Magic Doesn't Work (Part Three)

Sermon by Richard T. Ritenbaugh

Richard Ritenbaugh, reiterating that in physical and spiritual creation, God does not wave a wand, but does a great deal of work. Likewise, in our repentance, there is a great deal of reciprocal effort between God and us. In the stories of Star Wars, the X-Men, or Harry Potter, the protagonist does not grow in character, but …


Principled Living (Part Three): Growing in Righteousness

Sermon by Richard T. Ritenbaugh

Richard Ritenbaugh, reminiscing about a school science fair project on tree growth rings, draws an analogy to spiritual growth, pondering what our spiritual growth rings look like. Because nature abhors a vacuum, once people rid themselves of sin, they must fill the void with righteous character. God's law'the pure, undefiled …


Spiritual Maturity

Sermon by Richard T. Ritenbaugh

The Kingdom parables allude to the process of spiritual maturity, depicting a planted and cultivated seed becoming a sprout, eventually bearing fruit.


From Rubble to Utopia

Feast of Tabernacles Sermon by Richard T. Ritenbaugh

In this preview of the Millennium, Richard Ritenbaugh cautions that the Wonderful World Tomorrow is not something that is going to happen because of an instantaneous miracle. God takes His time to produce both physical and spiritual changes. Because of the massive destruction at the close of the age, the survivors under God's …


The Meaning of "In Christ"

Feast of Tabernacles Sermon by Richard T. Ritenbaugh

Richard Ritenbaugh, continuing the exciting saga of captain John 'Blackjack" Geary in Jack Campbell's futuristic science fiction novel The Lost Fleet, points out that the larger than life propaganda image of captain Geary did not correspond to the fallible, humble, normal man who didn't feel extraordinary. He lets those …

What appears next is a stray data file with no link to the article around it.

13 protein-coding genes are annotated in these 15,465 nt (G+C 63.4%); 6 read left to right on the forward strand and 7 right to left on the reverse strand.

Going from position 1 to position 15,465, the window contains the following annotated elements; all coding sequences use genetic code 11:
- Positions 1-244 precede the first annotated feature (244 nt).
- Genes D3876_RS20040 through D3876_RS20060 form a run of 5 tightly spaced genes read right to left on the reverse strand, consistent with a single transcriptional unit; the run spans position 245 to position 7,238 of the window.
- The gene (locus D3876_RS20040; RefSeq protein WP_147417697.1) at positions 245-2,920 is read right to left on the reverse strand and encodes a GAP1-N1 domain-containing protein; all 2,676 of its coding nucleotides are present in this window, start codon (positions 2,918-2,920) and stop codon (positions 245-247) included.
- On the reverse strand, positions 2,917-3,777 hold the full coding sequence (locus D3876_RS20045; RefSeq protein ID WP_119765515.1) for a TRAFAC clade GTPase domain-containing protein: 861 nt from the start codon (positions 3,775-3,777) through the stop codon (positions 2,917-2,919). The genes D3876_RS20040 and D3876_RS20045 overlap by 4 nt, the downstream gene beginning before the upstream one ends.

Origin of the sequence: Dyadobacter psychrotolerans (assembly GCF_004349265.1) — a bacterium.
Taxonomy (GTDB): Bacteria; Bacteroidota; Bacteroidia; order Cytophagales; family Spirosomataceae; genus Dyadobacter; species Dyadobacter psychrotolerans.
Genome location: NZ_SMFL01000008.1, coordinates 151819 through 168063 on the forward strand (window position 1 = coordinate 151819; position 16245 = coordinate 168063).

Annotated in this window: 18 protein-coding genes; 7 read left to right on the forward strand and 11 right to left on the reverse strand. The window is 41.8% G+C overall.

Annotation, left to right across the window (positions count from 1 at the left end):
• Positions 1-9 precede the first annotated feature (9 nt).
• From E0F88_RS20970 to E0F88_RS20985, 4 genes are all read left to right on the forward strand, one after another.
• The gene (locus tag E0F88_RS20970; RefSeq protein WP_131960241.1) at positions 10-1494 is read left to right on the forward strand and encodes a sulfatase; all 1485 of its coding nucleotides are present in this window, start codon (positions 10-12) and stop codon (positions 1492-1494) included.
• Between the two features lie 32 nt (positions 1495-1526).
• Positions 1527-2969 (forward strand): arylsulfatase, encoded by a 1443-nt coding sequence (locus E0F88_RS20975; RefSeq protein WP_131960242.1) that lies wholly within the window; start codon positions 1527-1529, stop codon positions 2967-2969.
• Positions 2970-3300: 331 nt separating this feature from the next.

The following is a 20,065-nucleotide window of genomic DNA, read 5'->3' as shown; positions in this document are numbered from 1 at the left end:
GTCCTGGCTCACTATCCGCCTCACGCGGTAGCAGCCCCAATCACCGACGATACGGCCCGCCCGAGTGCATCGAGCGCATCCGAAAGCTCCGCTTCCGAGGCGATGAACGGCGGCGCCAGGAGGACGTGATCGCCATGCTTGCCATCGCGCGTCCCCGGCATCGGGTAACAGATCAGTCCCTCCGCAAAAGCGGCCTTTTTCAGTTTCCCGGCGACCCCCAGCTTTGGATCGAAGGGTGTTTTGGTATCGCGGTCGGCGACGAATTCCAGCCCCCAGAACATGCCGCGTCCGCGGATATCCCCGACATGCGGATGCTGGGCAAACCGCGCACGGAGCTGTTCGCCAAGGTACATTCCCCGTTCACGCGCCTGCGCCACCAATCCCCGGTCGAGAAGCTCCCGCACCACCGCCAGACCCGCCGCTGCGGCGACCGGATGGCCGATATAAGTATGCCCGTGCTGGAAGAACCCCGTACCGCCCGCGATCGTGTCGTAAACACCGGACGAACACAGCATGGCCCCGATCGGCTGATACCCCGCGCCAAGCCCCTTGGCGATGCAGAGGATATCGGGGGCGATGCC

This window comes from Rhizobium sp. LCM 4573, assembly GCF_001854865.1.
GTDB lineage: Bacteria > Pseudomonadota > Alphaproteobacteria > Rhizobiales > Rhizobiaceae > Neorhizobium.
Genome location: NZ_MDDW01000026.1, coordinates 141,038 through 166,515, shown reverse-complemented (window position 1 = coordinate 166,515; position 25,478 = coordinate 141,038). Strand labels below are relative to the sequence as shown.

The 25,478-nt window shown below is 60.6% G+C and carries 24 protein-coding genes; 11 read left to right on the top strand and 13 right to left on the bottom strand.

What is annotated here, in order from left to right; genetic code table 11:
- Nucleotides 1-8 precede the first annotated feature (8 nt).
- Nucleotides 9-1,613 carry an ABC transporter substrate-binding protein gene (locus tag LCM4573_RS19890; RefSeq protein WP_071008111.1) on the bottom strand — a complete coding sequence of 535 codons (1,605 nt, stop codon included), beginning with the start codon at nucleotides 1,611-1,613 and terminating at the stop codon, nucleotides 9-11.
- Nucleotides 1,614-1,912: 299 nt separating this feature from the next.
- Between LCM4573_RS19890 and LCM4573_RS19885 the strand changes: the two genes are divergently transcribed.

Are You Fighting the Good Fight?

Sermon by Martin G. Collins

Mainstream Christianity espouses the pernicious doctrine of, 'Let go and let God,'" which releases us from any obligation to overcome and build character.


Do You Recognize This Man? (Part Four)

Sermon by Richard T. Ritenbaugh

Fruit is a product of growth requiring knowledge, work, patience, truth (light) and water (God's Spirit). Only by remaining on the vine will we bear fruit.


Our Part in the Sanctification Process (Part Five): Cultivating Patience

Sermon by David F. Maas

Numerous scriptures show the bad effects of impatience committed by ancient Israel, while the patriarchs, Jesus Christ, and the Father set examples of true patience.


Potential for Good

Sermon by Richard T. Ritenbaugh

Using the army boot camp analogy, Richard Ritenbaugh teaches that God places us through a similar humbling process, causing us to look at our sins in a spiritual mirror, contrasting our lives with the sinless life of Jesus Christ. In this process, we must (1) put out evil, (2) put on the new man, empowered with the mind of …


The Christian Medal of Honor

Sermon by Martin G. Collins

Martin Collins, reflecting upon the Congressional Medal of Honor, examines parallels in the way God awards honor. He rewards patient and continual perseverance in good works, reflecting an inner nobility and character. Keeping unleavened is tedious and arduous, reflecting the narrow and straight way traveled by a miniscule few. …


Genesis 3:17-19: Consequences for Adam

Sermon by Richard T. Ritenbaugh

Adam sinned, having abdicated his leadership position. His posterity has been cursed with overwhelming toil just to stay ahead. We are perfected by hardship.


Magic Doesn't Work (Part Two)

Sermon by Richard T. Ritenbaugh

Richard Ritenbaugh reiterates that people are attracted to magic because they think it brings quick results, bringing them their fondest desires, erasing their fears and providing for their needs, altruistically cleaning up the annoyances of the culture and the people around them, and fashioning the world around them in their …


The Most Dangerous Battlefront

Feast of Tabernacles Sermon by David F. Maas

The most dangerous battle at hand is against our own flesh, where we least expect treachery and where we have become the most complacent.